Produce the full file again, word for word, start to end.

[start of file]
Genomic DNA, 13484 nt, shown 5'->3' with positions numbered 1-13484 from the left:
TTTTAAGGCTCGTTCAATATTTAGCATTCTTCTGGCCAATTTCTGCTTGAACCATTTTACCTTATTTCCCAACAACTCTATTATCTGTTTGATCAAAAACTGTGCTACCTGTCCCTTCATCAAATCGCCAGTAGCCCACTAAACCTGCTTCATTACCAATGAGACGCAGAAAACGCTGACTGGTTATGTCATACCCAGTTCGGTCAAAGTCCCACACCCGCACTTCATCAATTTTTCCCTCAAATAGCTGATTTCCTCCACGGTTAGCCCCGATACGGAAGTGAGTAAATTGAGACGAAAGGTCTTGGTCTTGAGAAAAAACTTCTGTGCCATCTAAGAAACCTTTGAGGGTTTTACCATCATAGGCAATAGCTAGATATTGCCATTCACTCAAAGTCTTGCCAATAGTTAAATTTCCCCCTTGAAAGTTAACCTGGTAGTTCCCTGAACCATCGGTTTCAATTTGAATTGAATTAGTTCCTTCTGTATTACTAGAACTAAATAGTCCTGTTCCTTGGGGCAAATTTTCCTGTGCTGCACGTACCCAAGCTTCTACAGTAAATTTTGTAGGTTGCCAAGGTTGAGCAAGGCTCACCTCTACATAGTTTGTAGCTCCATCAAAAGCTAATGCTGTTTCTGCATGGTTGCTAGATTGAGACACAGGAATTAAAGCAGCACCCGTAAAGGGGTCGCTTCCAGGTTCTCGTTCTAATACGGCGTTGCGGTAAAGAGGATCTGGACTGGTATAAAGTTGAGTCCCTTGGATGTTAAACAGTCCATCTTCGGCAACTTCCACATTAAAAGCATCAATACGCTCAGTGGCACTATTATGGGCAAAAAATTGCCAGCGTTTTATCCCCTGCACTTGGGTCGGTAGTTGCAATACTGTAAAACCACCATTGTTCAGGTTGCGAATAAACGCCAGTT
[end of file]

Genomic DNA, 13484 nt, shown 5'->3' with positions numbered 1-13484 from the left:
TTTTAAGGCTCGTTCAATATTTAGCATTCTTCTGGCCAATTTCTGCTTGAACCATTTTACCTTATTTCCCAACAACTCTATTATCTGTTTGATCAAAAACTGTGCTACCTGTCCCTTCATCAAATCGCCAGTAGCCCACTAAACCTGCTTCATTACCAATGAGACGCAGAAAACGCTGACTGGTTATGTCATACCCAGTTCGGTCAAAGTCCCACACCCGCACTTCATCAATTTTTCCCTCAAATAGCTGATTTCCTCCACGGTTAGCCCCGATACGGAAGTGAGTAAATTGAGACGAAAGGTCTTGGTCTTGAGAAAAAACTTCTGTGCCATCTAAGAAACCTTTGAGGGTTTTACCATCATAGGCAATAGCTAGATATTGCCATTCACTCAAAGTCTTGCCAATAGTTAAATTTCCCCCTTGAAAGTTAACCTGGTAGTTCCCTGAACCATCGGTTTCAATTTGAATTGAATTAGTTCCTTCTGTATTACTAGAACTAAATAGTCCTGTTCCTTGGGGCAAATTTTCCTGTGCTGCACGTACCCAAGCTTCTACAGTAAATTTTGTAGGTTGCCAAGGTTGAGCAAGGCTCACCTCTACATAGTTTGTAGCTCCATCAAAAGCTAATGCTGTTTCTGCATGGTTGCTAGATTGAGACACAGGAATTAAAGCAGCACCCGTAAAGGGGTCGCTTCCAGGTTCTCGTTCTAATACGGCGTTGCGGTAAAGAGGATCTGGACTGGTATAAAGTTGAGTCCCTTGGATGTTAAACAGTCCATCTTCGGCAACTTCCACATTAAAAGCATCAATACGCTCAGTGGCACTATTATGGGCAAAAAATTGCCAGCGTTTTATCCCCTGCACTTGGGTCGGTAGTTGCAATACTGTAAAACCACCATTGTTCAGGTTGCGAATAAACGCCAGTT